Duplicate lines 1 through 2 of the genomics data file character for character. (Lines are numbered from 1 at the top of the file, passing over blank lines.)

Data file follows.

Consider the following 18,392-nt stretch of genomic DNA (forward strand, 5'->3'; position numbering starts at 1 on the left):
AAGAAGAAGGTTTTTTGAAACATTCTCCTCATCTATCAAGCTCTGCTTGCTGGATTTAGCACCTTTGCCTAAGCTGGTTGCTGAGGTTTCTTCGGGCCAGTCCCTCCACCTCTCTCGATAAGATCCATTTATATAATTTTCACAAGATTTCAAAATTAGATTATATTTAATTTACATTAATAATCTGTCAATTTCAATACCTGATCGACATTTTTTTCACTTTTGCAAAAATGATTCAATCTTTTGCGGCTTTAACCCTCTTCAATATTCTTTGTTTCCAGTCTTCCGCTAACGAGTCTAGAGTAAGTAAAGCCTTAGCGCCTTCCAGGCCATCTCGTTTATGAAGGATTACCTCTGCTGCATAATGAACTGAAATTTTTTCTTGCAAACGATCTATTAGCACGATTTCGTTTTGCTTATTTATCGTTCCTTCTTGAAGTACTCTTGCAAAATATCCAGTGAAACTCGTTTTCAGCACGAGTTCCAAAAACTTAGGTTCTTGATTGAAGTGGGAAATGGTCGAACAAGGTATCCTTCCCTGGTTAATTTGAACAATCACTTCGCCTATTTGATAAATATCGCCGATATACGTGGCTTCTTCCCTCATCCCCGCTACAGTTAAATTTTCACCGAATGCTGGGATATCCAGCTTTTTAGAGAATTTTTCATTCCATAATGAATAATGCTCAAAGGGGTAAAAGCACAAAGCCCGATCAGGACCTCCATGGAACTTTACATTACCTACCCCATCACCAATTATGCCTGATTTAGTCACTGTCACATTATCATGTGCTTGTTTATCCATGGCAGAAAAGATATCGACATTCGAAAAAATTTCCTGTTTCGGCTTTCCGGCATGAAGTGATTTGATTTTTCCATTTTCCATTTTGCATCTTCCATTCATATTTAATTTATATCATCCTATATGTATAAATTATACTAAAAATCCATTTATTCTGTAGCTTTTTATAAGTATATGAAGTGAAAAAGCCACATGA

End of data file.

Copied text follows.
Consider the following 18,392-nt stretch of genomic DNA (forward strand, 5'->3'; position numbering starts at 1 on the left):
AAGAAGAAGGTTTTTTGAAACATTCTCCTCATCTATCAAGCTCTGCTTGCTGGATTTAGCACCTTTGCCTAAGCTGGTTGCTGAGGTTTCTTCGGGCCAGTCCCTCCACCTCTCTCGATAAGATCCATTTATATAATTTTCACAAGATTTCAAAATTAGATTATATTTAATTTACATTAATAATCTGTCAATTTCAATACCTGATCGACATTTTTTTCACTTTTGCAAAAATGATTCAATCTTTTGCGGCTTTAACCCTCTTCAATATTCTTTGTTTCCAGTCTTCCGCTAACGAGTCTAGAGTAAGTAAAGCCTTAGCGCCTTCCAGGCCATCTCGTTTATGAAGGATTACCTCTGCTGCATAATGAACTGAAATTTTTTCTTGCAAACGATCTATTAGCACGATTTCGTTTTGCTTATTTATCGTTCCTTCTTGAAGTACTCTTGCAAAATATCCAGTGAAACTCGTTTTCAGCACGAGTTCCAAAAACTTAGGTTCTTGATTGAAGTGGGAAATGGTCGAACAAGGTATCCTTCCCTGGTTAATTTGAACAATCACTTCGCCTATTTGATAAATATCGCCGATATACGTGGCTTCTTCCCTCATCCCCGCTACAGTTAAATTTTCACCGAATGCTGGGATATCCAGCTTTTTAGAGAATTTTTCATTCCATAATGAATAATGCTCAAAGGGGTAAAAGCACAAAGCCCGATCAGGACCTCCATGGAACTTTACATTACCTACCCCATCACCAATTATGCCTGATTTAGTCACTGTCACATTATCATGTGCTTGTTTATCCATGGCAGAAAAGATATCGACATTCGAAAAAATTTCCTGTTTCGGCTTTCCGGCATGAAGTGATTTGATTTTTCCATTTTCCATTTTGCATCTTCCATTCATATTTAATTTATATCATCCTATATGTATAAATTATACTAAAAATCCATTTATTCTGTAGCTTTTTATAAGTATATGAAGTGAAAAAGCCACATGA